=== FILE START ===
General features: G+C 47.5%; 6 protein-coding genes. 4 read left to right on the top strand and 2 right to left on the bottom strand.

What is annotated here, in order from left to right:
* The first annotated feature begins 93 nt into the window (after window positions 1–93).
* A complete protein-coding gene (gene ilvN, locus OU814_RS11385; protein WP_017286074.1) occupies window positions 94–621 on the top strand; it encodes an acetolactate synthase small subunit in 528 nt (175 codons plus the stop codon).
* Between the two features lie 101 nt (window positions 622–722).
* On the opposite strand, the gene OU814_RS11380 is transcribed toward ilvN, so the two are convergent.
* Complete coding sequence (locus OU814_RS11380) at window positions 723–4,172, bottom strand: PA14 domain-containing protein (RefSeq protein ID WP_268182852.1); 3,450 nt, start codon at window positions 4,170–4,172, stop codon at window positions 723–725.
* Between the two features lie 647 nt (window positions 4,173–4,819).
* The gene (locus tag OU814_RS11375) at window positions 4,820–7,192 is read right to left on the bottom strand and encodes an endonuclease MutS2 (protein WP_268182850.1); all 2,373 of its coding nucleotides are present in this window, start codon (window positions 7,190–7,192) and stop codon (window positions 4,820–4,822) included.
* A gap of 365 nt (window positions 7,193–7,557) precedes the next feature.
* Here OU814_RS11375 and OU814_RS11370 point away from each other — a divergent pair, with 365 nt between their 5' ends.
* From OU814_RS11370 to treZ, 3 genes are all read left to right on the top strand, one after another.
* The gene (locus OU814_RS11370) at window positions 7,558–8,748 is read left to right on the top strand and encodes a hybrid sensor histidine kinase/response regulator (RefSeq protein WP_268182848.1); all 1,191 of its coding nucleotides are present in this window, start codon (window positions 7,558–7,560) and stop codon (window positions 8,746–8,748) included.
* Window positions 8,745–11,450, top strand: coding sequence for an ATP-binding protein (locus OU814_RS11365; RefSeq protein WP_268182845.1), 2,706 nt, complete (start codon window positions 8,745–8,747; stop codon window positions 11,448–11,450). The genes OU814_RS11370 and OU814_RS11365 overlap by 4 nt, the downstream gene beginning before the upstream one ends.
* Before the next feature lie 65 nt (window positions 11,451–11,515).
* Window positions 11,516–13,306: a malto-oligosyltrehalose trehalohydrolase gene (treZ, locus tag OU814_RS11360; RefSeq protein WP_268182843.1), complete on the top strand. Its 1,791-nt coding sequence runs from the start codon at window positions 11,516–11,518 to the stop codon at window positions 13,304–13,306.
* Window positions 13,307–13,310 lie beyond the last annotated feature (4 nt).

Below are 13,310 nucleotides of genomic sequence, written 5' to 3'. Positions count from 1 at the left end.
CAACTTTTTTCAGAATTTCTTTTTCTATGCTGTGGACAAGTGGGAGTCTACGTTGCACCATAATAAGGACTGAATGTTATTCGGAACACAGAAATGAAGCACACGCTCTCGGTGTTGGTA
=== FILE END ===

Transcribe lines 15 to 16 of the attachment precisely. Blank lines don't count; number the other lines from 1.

* Before the next feature lie 65 nt (window positions 11,451–11,515).
* Window positions 11,516–13,306: a malto-oligosyltrehalose trehalohydrolase gene (treZ, locus tag OU814_RS11360; RefSeq protein WP_268182843.1), complete on the top strand. Its 1,791-nt coding sequence runs from the start codon at window positions 11,516–11,518 to the stop codon at window positions 13,304–13,306.